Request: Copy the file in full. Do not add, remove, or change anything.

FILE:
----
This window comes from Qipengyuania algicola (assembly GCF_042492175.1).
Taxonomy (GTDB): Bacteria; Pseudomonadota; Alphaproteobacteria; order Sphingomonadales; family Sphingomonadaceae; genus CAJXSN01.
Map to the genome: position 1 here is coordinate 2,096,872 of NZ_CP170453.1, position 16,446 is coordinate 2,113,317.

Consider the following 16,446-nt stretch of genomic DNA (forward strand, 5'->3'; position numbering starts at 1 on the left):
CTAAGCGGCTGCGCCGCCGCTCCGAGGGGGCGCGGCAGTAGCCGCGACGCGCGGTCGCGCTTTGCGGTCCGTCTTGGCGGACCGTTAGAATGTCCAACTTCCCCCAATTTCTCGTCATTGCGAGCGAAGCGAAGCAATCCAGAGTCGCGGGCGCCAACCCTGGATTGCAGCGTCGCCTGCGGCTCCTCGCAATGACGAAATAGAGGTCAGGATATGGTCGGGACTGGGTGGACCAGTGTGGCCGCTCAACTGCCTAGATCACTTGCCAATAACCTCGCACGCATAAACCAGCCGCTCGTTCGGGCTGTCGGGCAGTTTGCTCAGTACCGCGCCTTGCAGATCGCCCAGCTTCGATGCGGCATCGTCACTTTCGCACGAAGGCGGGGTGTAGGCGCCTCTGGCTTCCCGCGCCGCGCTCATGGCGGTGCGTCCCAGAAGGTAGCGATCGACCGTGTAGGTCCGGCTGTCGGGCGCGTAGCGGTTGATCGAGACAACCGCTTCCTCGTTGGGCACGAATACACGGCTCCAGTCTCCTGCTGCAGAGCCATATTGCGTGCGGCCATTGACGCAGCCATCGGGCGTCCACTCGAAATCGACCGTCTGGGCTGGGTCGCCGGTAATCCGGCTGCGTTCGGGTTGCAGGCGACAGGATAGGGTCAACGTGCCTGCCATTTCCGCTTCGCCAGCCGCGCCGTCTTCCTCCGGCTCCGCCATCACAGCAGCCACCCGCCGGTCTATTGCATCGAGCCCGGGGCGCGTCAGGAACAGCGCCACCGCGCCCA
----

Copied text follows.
This window comes from Qipengyuania algicola (assembly GCF_042492175.1).
Taxonomy (GTDB): Bacteria; Pseudomonadota; Alphaproteobacteria; order Sphingomonadales; family Sphingomonadaceae; genus CAJXSN01.
Map to the genome: position 1 here is coordinate 2,096,872 of NZ_CP170453.1, position 16,446 is coordinate 2,113,317.

Consider the following 16,446-nt stretch of genomic DNA (forward strand, 5'->3'; position numbering starts at 1 on the left):
CTAAGCGGCTGCGCCGCCGCTCCGAGGGGGCGCGGCAGTAGCCGCGACGCGCGGTCGCGCTTTGCGGTCCGTCTTGGCGGACCGTTAGAATGTCCAACTTCCCCCAATTTCTCGTCATTGCGAGCGAAGCGAAGCAATCCAGAGTCGCGGGCGCCAACCCTGGATTGCAGCGTCGCCTGCGGCTCCTCGCAATGACGAAATAGAGGTCAGGATATGGTCGGGACTGGGTGGACCAGTGTGGCCGCTCAACTGCCTAGATCACTTGCCAATAACCTCGCACGCATAAACCAGCCGCTCGTTCGGGCTGTCGGGCAGTTTGCTCAGTACCGCGCCTTGCAGATCGCCCAGCTTCGATGCGGCATCGTCACTTTCGCACGAAGGCGGGGTGTAGGCGCCTCTGGCTTCCCGCGCCGCGCTCATGGCGGTGCGTCCCAGAAGGTAGCGATCGACCGTGTAGGTCCGGCTGTCGGGCGCGTAGCGGTTGATCGAGACAACCGCTTCCTCGTTGGGCACGAATACACGGCTCCAGTCTCCTGCTGCAGAGCCATATTGCGTGCGGCCATTGACGCAGCCATCGGGCGTCCACTCGAAATCGACCGTCTGGGCTGGGTCGCCGGTAATCCGGCTGCGTTCGGGTTGCAGGCGACAGGATAGGGTCAACGTGCCTGCCATTTCCGCTTCGCCAGCCGCGCCGTCTTCCTCCGGCTCCGCCATCACAGCAGCCACCCGCCGGTCTATTGCATCGAGCCCGGGGCGCGTCAGGAACAGCGCCACCGCGCCCA